I get thinking of 1020 as not a "proper" knot and I suspect there should be some tendancy to think that way about 1021, but I'm not sure it's justified, and I my words about the similarity to the ABL were meant to express that some.  It looks and behaves like a reasonably proper knot if dressed well. I'm not sure it's any less proper than a fisherman's bend (it has a fisherman's bend like mechanism).

So if we stick to one variation, my  1021 variant (1021v), this knot part can still actually make many different knot configurations, exactly because it is any ends loadable.   There should be I think 4 different loop variations (I've only tied two of them so far, the other two take more thought to figure out how to tie, but could be quite interesting).

There are also some bend variations, in fact also 4 corresponding to the 4 loops (for each of the two variants), with the loops cut.  I have tied 2, the main 1021 and 1021v loop-cut verstions.  I didn't cut the loops of course.  You don't have to.  Just hold the two ends in one hand while you twist the usual loop for the first slip knot in one rope with the other; pull the two ends through as you would a bight, and then flip the second loop over the ends as if they were the loop.  The process is no different other than having the ends imagined as glued together.

They are easy bends to tie, they both seem to work great and both are very easy to untie (again, liking mine a little better, but no clear loser yet to me).  I haven't tested untying under very heavy load but small twine tends to jam easily in my experience and I can usually get a reasonable read on jammyness just from hard hand tugs on it.  It's just a read though, not a "proper" test.

As  bend I'm having even more trouble seeing how it can be called "improper".  It's seems to really be a funny twist on a fisherman's bend.  You could even tie any of these with double half hitches or any number of other hitches of course.

« Last Edit: June 08, 2015, 02:11:41 PM by Tex »


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Re: A little-known knot?
« Reply #3 on: May 25, 2015, 02:09:53 PM »
... and  a slipped (as in the end) version of 1021v works just fine too if you want it to be even easier to untie.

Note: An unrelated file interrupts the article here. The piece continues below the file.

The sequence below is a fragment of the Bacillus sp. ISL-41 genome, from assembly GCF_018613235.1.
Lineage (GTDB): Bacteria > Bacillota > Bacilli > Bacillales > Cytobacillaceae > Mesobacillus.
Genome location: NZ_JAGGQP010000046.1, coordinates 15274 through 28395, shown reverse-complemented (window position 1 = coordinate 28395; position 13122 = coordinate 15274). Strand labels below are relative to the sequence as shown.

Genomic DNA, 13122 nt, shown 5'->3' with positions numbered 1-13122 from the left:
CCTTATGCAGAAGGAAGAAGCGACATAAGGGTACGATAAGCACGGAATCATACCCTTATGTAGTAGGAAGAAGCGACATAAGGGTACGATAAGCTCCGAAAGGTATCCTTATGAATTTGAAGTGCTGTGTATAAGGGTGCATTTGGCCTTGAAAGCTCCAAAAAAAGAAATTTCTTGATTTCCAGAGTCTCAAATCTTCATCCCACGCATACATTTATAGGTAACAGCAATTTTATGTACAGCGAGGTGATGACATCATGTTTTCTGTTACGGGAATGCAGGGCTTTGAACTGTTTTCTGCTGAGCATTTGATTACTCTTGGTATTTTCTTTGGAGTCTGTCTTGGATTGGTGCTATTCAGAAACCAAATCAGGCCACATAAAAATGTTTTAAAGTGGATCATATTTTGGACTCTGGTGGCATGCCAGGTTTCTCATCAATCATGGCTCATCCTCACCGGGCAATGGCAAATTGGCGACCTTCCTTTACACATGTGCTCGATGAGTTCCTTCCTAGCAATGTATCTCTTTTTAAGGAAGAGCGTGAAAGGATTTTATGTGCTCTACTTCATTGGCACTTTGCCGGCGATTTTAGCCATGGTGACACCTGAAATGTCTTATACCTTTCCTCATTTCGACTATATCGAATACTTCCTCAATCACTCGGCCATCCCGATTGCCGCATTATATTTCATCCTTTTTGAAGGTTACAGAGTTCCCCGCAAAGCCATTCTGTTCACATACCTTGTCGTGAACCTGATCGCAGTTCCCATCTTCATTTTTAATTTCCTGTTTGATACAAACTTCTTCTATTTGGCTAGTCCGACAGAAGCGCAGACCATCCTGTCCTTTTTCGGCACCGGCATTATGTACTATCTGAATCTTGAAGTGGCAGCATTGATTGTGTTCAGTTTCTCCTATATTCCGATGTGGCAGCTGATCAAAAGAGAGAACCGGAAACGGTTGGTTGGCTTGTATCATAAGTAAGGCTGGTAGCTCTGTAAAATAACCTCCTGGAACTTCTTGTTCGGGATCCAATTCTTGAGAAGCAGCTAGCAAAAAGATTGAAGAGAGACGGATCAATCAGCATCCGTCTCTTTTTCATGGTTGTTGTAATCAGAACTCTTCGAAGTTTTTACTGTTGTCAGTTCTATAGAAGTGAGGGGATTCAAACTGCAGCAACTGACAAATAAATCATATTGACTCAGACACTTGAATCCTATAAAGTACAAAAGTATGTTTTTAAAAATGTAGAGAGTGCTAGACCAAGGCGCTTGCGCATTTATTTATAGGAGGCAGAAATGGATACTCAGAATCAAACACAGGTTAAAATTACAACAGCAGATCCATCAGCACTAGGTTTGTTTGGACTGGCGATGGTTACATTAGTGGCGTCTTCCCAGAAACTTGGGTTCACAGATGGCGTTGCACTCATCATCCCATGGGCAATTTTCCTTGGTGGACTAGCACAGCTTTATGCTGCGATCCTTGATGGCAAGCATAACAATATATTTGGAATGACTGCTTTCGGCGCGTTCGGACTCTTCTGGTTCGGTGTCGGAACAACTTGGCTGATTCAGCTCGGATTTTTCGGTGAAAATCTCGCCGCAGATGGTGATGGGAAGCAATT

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Re: A little-known knot?
« Reply #4 on: May 31, 2015, 06:55:15 AM »
I created this image for another thread, however I may as well share it here too. I think this is the version Tex likes. I quite like it anyway  :)

The half-hitch locks the eye legs and the knot is quick to tie and useful in that form as an adjustable loop, as discussed earlier.




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Re: A little-known knot?
« Reply #5 on: June 01, 2015, 04:37:08 PM »
Thanks for adding the nice pic mobius.  I think the one you show is the ABoK version.  It's a little hard to tell looking at one dressed from a single angle.  Really the ABoK drawing is a great representation of it for understanding the two variations.  Other than that, one should just tie them both and see.



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Re: A little-known knot?
« Reply #6 on: August 13, 2015, 12:36:50 PM »
The idea that I just had (not to offend anyone who may have had it first)  is that the lower half hitch can be tied as a double coil.

It's still TIB,  but at least on some ropes, if the loop legs are pre-tightened, it seems to eliminate any roll-out of the lower hitch (that's the end of the idea).  I tried a clove hitch too which I didn't excpect to be nice and it wasn't, nor do I expect much from any more or equally convoluted hitch to be better, for they will be less compact, and will nip less well. 

Of course it should be clear that you must pre-tighten the lower hitch by pulling the associated eye leg and end.  It does though lose some of its simplicity that gives it a little charm in the first place.  It does not lose any style though.

Just another variation on a cobbled together little knot.
« Last Edit: August 13, 2015, 03:21:47 PM by Tex2 »